The Blessed Coast Music, Yoga & Arts Festival has a quiet ambition — to run a weekend of spiritual coming together without any cost to the environment.
Co-producer Zain Saraswati Jamal says Blessed Coast is in its third year, founded by a team of Vancouverites and Sea to Sky locals looking for a way to express their holistic, Earth-positive worldviews.
They found their perfect venue in the Cheekye Ranch in the Paradise Valley just north of Squamish. Blessed Coast runs from July 28 to 31.
"It's just a beautiful piece of land, very energetic and enigmatic," she says.
"The river is beautiful and runs down the back side of the ranch. The ranch itself has been cultivated over the last several years.
The scenery is stunning. Being there for the three days is a healing experience and super transformative and vibrant."
Organizers expect around 1,000 people over the weekend.
What also makes it stand out from the others is that it is 100 per cent energy renewable.
"We wanted to create something that was part of the solution in fighting the growing climate change crisis," Jamal says.
"We wanted an event that was rooted in consciousness, one that expands creativity to music transformative workshops, and yoga — getting people into their bodies and into the grass, something with living, loving and community."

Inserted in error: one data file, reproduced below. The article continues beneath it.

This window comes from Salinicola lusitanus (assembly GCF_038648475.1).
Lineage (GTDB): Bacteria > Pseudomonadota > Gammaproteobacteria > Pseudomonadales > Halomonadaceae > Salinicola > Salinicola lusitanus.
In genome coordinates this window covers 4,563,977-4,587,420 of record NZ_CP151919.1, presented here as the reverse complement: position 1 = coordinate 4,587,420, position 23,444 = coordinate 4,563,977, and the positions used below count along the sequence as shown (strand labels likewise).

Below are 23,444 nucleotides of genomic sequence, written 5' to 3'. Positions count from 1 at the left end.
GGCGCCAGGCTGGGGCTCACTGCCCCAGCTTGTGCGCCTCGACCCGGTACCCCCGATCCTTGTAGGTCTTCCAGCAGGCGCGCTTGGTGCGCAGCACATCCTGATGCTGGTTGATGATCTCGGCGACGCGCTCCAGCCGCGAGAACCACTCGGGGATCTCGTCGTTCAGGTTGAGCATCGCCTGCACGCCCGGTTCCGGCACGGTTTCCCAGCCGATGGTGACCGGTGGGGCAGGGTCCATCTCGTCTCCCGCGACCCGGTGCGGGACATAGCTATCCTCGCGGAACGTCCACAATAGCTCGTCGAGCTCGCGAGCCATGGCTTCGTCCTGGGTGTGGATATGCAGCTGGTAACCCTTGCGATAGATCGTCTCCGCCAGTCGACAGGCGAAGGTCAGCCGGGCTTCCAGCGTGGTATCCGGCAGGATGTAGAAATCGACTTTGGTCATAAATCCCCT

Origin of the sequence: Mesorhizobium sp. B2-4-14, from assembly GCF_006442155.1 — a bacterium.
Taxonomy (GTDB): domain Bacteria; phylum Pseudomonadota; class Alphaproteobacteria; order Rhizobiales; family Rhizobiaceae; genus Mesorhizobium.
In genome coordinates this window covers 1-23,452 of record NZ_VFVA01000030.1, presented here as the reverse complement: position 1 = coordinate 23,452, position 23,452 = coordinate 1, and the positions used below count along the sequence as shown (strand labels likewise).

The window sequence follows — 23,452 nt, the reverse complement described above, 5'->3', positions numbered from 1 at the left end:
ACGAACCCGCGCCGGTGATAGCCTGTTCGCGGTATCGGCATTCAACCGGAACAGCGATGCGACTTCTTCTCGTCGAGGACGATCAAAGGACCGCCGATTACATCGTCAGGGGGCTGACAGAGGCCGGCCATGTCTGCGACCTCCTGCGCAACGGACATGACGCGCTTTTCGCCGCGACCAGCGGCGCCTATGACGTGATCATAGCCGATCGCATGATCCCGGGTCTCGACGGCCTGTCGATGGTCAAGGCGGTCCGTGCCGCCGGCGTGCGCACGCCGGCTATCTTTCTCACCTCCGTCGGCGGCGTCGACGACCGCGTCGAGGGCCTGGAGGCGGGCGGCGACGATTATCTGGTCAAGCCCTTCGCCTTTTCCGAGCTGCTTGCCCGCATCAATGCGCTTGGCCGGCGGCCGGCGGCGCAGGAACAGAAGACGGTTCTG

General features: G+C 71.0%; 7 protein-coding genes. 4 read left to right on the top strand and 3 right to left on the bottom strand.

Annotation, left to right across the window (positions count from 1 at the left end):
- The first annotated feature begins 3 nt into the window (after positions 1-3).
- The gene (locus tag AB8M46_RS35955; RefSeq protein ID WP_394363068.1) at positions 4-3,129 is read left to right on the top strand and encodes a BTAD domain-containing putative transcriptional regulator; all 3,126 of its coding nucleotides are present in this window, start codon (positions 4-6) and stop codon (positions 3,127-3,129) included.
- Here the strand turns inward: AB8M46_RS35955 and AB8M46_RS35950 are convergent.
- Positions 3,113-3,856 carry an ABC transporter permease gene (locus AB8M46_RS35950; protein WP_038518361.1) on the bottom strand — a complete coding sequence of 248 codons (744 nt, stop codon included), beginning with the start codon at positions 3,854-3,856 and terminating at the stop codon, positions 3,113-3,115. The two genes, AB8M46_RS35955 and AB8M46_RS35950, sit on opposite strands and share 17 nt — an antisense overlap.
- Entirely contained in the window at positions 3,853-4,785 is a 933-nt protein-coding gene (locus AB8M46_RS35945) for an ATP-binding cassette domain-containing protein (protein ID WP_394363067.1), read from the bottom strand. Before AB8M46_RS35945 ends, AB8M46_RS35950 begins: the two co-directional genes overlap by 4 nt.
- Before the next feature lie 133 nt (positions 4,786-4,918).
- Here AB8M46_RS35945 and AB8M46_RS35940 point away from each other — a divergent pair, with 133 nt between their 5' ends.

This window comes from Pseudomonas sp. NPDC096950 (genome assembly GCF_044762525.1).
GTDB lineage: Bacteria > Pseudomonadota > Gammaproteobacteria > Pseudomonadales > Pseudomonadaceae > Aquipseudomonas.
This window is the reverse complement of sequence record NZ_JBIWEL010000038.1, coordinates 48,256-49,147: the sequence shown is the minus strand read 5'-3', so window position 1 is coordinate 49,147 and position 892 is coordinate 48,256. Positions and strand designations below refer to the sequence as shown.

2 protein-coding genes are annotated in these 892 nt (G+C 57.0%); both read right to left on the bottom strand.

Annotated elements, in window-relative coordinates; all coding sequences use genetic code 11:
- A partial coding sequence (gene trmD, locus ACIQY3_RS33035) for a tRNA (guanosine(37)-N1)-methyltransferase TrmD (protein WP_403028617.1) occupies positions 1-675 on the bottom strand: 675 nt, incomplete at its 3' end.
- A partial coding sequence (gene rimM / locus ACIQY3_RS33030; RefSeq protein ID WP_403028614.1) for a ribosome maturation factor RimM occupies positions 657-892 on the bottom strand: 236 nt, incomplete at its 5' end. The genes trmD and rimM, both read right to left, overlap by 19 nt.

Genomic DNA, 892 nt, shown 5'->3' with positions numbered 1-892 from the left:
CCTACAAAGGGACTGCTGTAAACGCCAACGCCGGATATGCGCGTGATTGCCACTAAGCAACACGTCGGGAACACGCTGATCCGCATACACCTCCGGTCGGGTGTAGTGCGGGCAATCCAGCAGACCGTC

Musical artists this year include three-time Grammy Award winner Chin Injeti, DJ Shub (formerly of A Tribe Called Red), Australian Earth music group OKA, American singer and composer Ayla Nereo, Atuya, Frase, Yaima, three-time Juno Award winner Alpha Yaya Diallo, Erica Dee, Drumspyder, Shaman's Dream, Anchor Hill, Tubby Love, and Annie Becker.
"We have world-class musicians coming. They're a range of international artists and DJs," Jamal says.
"There are definitely a few who love it and are returnees, and there are always a few new artists coming."
There are stages for acoustics and DJs, and live music for the many yoga sessions over the weekend.
"As they are practicing yoga, people will be exposed to really beautiful transcendental music. It's just wonderful," Jamal says.
"While music is part of it, there is also a greater underlying level of consciousness for people who are interested in ceremony. People are drawn into the fact that there is an opening ceremony and closing ceremony run by (members of the Squamish and Lil'wat Nations)."
Tickets to Blessed Coast are still available and range from day passes at $78 to $90, to full onsite camping and entry passes from $200 to $290. Children under the age of 12 are free.
For more information and to purchase tickets, visit www.blessedcoast.ca.